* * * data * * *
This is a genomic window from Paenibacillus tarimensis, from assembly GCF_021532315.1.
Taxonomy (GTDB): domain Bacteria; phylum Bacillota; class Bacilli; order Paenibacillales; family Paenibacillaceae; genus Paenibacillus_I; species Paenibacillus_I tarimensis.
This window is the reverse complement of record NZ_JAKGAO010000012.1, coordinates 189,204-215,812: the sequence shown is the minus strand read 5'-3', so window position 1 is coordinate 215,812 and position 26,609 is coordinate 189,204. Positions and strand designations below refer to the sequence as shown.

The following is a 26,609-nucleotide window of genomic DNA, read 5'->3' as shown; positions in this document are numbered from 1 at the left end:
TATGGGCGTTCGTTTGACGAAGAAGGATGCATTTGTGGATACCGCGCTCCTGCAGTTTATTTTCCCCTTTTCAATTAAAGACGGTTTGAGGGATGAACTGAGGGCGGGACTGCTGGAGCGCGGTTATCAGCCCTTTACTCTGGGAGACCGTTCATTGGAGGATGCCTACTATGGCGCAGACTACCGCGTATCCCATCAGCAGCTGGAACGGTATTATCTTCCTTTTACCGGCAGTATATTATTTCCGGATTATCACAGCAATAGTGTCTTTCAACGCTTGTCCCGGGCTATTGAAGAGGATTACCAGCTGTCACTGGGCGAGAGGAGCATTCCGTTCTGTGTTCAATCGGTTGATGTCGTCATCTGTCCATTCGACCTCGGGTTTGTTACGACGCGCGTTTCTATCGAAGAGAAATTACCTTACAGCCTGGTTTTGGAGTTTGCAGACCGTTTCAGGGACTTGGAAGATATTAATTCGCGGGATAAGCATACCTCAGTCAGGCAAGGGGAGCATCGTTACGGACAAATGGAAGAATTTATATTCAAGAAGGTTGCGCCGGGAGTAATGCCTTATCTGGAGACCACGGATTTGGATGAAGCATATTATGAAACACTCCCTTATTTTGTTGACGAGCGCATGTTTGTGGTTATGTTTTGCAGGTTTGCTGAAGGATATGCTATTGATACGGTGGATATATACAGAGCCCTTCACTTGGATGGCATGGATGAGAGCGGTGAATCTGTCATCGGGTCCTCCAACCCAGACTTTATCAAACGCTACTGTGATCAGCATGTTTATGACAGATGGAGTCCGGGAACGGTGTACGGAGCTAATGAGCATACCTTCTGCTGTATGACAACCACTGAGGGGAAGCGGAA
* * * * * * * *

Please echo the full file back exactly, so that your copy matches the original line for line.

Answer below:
This is a genomic window from Paenibacillus tarimensis, from assembly GCF_021532315.1.
Taxonomy (GTDB): domain Bacteria; phylum Bacillota; class Bacilli; order Paenibacillales; family Paenibacillaceae; genus Paenibacillus_I; species Paenibacillus_I tarimensis.
This window is the reverse complement of record NZ_JAKGAO010000012.1, coordinates 189,204-215,812: the sequence shown is the minus strand read 5'-3', so window position 1 is coordinate 215,812 and position 26,609 is coordinate 189,204. Positions and strand designations below refer to the sequence as shown.

The following is a 26,609-nucleotide window of genomic DNA, read 5'->3' as shown; positions in this document are numbered from 1 at the left end:
TATGGGCGTTCGTTTGACGAAGAAGGATGCATTTGTGGATACCGCGCTCCTGCAGTTTATTTTCCCCTTTTCAATTAAAGACGGTTTGAGGGATGAACTGAGGGCGGGACTGCTGGAGCGCGGTTATCAGCCCTTTACTCTGGGAGACCGTTCATTGGAGGATGCCTACTATGGCGCAGACTACCGCGTATCCCATCAGCAGCTGGAACGGTATTATCTTCCTTTTACCGGCAGTATATTATTTCCGGATTATCACAGCAATAGTGTCTTTCAACGCTTGTCCCGGGCTATTGAAGAGGATTACCAGCTGTCACTGGGCGAGAGGAGCATTCCGTTCTGTGTTCAATCGGTTGATGTCGTCATCTGTCCATTCGACCTCGGGTTTGTTACGACGCGCGTTTCTATCGAAGAGAAATTACCTTACAGCCTGGTTTTGGAGTTTGCAGACCGTTTCAGGGACTTGGAAGATATTAATTCGCGGGATAAGCATACCTCAGTCAGGCAAGGGGAGCATCGTTACGGACAAATGGAAGAATTTATATTCAAGAAGGTTGCGCCGGGAGTAATGCCTTATCTGGAGACCACGGATTTGGATGAAGCATATTATGAAACACTCCCTTATTTTGTTGACGAGCGCATGTTTGTGGTTATGTTTTGCAGGTTTGCTGAAGGATATGCTATTGATACGGTGGATATATACAGAGCCCTTCACTTGGATGGCATGGATGAGAGCGGTGAATCTGTCATCGGGTCCTCCAACCCAGACTTTATCAAACGCTACTGTGATCAGCATGTTTATGACAGATGGAGTCCGGGAACGGTGTACGGAGCTAATGAGCATACCTTCTGCTGTATGACAACCACTGAGGGGAAGCGGAA